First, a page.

The Jeep Wrangler has been an immensely popular off-road SUV since the 1980s. And the Gladiator pickup truck has sparked a new interest over the past couple of years. But owners and buyers beware: Last month, Jeep began recalling some 2018 to 2021 Wrangler and 2020 to 2021 Gladiator models.
The recall doesn’t involve all models. In fact, only ones with a manual transmission are affected. So what’s going on?
The problem with manual transmissions on recent Jeep models and what to do
The Jeep recall involves nearly 43,000 vehicles with manual transmissions. The problem is that the clutch plate can overheat and fracture, according to Car and Driver. This can lead to an increased fire risk.
According to Jeep’s filing with the National Highway Traffic Safety Administration (NHTSA), this isn’t due to a faulty part. It’s a design issue that a software update can fix. The update will reduce engine torque when the temperature of the clutch assembly rises too high. Check the NHTSA website to see if your Jeep is included in the recall. Have your vehicle’s VIN handy. If your number doesn’t come up, check back later because the recall could be updated with additional affected vehicles, Consumer Reports suggests.
If your Wrangler or Gladiator is included in the recall, you should contact your dealer as soon as possible. Set up an appointment for your free software update.
The not-so-popular Jeep Gladiator
Let’s be honest. In 2020, only 40,000 Gladiators sold. That’s 40,000 out of roughly 3 million pickup trucks sold last year. In 2019, Statista averaged that 3 million figure and estimated an even higher figure for 2020. So it’s safe to say that Ford, Chevrolet, and other manufacturers continue to sell well.
Drivers praise the Jeep Gladiator for its powertrain, towing ability, and character. That’s about it. On the downside are its handling, rough ride, fuel economy, and wind noise.
Some drivers love their Jeep trucks. We hope you’re one of them. But if it has a manual transmission, get the clutch software updated.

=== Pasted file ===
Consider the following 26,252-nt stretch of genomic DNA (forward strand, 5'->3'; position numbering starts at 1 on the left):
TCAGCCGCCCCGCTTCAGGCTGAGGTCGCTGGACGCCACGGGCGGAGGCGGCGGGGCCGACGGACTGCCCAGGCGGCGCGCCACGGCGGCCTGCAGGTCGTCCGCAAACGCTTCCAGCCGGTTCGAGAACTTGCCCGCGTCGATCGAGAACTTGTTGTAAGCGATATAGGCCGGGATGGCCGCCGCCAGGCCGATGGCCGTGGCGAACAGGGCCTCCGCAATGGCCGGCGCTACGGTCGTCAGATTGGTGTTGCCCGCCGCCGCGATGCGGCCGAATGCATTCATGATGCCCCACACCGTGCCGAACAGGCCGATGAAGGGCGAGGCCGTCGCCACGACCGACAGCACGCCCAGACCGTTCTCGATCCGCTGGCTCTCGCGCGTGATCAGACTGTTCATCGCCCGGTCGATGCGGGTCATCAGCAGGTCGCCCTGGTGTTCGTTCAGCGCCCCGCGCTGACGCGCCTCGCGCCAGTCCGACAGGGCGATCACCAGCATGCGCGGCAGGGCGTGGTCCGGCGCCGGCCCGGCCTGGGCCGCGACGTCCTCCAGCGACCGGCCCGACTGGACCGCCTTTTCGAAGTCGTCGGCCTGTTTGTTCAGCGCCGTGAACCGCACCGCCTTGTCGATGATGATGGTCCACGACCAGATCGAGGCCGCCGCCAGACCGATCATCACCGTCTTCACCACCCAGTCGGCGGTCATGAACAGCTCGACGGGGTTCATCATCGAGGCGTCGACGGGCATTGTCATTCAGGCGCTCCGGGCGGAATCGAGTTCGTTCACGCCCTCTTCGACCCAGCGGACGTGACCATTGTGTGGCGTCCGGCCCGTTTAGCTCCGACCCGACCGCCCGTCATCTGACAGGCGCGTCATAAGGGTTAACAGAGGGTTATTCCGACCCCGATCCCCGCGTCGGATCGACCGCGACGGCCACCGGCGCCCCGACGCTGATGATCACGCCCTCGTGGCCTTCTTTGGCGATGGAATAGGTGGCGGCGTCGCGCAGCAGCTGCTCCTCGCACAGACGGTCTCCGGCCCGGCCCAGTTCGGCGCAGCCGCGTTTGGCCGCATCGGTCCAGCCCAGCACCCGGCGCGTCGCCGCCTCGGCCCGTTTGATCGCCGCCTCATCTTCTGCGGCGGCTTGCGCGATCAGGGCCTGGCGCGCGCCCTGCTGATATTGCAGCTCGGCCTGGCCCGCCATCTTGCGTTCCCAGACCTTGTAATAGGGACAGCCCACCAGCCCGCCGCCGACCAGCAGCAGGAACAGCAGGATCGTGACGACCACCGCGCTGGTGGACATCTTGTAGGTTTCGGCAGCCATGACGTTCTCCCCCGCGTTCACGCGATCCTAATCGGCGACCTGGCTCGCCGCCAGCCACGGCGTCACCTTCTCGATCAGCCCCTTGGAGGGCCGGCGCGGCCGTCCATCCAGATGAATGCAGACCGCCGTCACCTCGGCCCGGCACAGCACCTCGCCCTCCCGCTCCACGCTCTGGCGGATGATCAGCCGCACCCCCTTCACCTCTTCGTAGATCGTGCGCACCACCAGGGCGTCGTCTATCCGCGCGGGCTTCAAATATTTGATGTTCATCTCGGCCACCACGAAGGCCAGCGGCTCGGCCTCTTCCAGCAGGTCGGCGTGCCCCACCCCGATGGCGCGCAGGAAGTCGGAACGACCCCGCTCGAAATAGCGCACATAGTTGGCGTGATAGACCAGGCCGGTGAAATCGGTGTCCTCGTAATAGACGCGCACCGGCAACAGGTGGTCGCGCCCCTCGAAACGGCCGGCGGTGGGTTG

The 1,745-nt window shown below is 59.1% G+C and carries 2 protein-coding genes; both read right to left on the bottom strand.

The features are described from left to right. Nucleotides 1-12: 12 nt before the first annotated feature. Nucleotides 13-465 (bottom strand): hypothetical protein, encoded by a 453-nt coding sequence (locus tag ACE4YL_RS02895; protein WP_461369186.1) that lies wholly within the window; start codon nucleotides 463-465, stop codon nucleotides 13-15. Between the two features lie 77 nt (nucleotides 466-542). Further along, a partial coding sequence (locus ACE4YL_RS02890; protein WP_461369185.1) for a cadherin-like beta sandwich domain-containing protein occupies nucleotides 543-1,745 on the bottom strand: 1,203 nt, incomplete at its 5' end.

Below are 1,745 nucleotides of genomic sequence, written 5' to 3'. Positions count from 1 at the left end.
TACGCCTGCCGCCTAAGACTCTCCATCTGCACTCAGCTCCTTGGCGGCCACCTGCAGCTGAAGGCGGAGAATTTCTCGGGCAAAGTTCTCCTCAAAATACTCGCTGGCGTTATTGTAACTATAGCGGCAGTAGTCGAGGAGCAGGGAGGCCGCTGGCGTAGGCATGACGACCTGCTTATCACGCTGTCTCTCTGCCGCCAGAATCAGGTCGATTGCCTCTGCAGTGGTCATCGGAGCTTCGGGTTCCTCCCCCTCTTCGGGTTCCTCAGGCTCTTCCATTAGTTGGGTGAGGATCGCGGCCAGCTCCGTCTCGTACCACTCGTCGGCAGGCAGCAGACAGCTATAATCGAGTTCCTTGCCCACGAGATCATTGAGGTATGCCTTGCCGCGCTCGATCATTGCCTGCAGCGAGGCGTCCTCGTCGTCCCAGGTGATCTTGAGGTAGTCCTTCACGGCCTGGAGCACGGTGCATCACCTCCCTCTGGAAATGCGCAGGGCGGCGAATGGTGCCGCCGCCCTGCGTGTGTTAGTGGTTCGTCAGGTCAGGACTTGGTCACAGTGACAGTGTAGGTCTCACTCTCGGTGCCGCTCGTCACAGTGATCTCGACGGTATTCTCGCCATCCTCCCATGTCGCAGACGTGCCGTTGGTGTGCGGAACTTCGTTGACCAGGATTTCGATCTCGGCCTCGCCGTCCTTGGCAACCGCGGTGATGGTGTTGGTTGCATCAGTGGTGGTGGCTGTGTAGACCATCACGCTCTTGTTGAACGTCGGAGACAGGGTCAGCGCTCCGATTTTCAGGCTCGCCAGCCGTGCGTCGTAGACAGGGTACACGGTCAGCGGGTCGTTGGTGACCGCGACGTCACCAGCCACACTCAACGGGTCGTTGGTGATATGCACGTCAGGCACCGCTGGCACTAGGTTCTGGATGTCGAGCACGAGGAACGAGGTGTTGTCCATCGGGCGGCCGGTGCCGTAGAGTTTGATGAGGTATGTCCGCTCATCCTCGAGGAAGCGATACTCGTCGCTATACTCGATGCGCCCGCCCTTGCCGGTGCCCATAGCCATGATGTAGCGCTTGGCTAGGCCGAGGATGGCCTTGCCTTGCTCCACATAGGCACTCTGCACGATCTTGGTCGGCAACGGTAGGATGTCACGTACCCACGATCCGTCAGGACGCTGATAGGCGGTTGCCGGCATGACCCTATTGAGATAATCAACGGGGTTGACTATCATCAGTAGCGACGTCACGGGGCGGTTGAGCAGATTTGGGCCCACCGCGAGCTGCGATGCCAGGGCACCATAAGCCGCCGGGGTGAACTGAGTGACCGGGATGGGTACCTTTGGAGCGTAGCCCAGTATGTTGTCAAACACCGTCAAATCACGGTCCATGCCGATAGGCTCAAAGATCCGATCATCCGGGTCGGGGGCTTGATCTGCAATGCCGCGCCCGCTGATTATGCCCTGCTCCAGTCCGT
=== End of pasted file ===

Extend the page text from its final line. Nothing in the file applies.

The Wrangler keeps on chugging
On the upside for Jeep, the Wrangler remains popular on the street and off-road. It sold much better than the Gladiator, with over 201,000 units sold, according to CarFigures. That’s down a bit from 2019, however, which was down from 2018.
Many Jeep Wrangler drivers are Wrangler drivers for life. But there are some complaints. Older-model drivers have experienced the “death wobble.” While driving along the highway, those drivers experienced a major steering problem when hitting a bump or pothole. If this has happened to you, get it fixed ASAP.
Other problems have included a fault in the wireless control module, a sudden loss of power from the totally integrated power module, manifold cracks in older models, and water leaking through the doors.
Former Jeep recalls
Recalls are not unusual for any auto brand. Toyota had the most recalls in the first half of 2020. Not all recalls are safety issues, and some can be quite simple.
Recalls are not new to the Wrangler. Models from 2007 to 2016 were part of the Takata airbag inflator recall, Kelley Blue Book reported. That issue caused the largest auto recall in U.S. history. In more recent years, the 2018 Wrangler and 2014 to 2018 Cherokee and Grand Cherokee were part of a Fiat Chrysler recall of 4.8 million vehicles due to driver problems canceling the cruise control.
To be clear, if you’re shopping for a new or used vehicle, don’t let a recall turn you off. Investigate before deciding. Most recalls are easily fixed. But make sure any recall issue has been addressed before you purchase the vehicle. If you already own a Wrangler, Gladiator, or another model that’s under or has experienced a recall, make sure you address the issue right away.